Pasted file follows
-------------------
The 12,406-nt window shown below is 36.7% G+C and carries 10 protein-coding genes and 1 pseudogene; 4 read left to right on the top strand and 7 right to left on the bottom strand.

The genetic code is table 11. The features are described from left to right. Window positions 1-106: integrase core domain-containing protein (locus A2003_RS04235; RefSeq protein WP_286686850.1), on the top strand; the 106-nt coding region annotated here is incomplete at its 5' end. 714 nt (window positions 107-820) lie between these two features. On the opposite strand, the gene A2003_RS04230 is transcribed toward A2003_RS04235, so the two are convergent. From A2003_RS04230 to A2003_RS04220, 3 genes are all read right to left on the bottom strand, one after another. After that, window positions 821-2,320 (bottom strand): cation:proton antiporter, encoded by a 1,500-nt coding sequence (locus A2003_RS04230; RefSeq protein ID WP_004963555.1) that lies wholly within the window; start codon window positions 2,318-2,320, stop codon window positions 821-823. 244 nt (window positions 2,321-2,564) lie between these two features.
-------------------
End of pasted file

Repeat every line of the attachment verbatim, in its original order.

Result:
The 12,406-nt window shown below is 36.7% G+C and carries 10 protein-coding genes and 1 pseudogene; 4 read left to right on the top strand and 7 right to left on the bottom strand.

The genetic code is table 11. The features are described from left to right. Window positions 1-106: integrase core domain-containing protein (locus A2003_RS04235; RefSeq protein WP_286686850.1), on the top strand; the 106-nt coding region annotated here is incomplete at its 5' end. 714 nt (window positions 107-820) lie between these two features. On the opposite strand, the gene A2003_RS04230 is transcribed toward A2003_RS04235, so the two are convergent. From A2003_RS04230 to A2003_RS04220, 3 genes are all read right to left on the bottom strand, one after another. After that, window positions 821-2,320 (bottom strand): cation:proton antiporter, encoded by a 1,500-nt coding sequence (locus A2003_RS04230; RefSeq protein ID WP_004963555.1) that lies wholly within the window; start codon window positions 2,318-2,320, stop codon window positions 821-823. 244 nt (window positions 2,321-2,564) lie between these two features.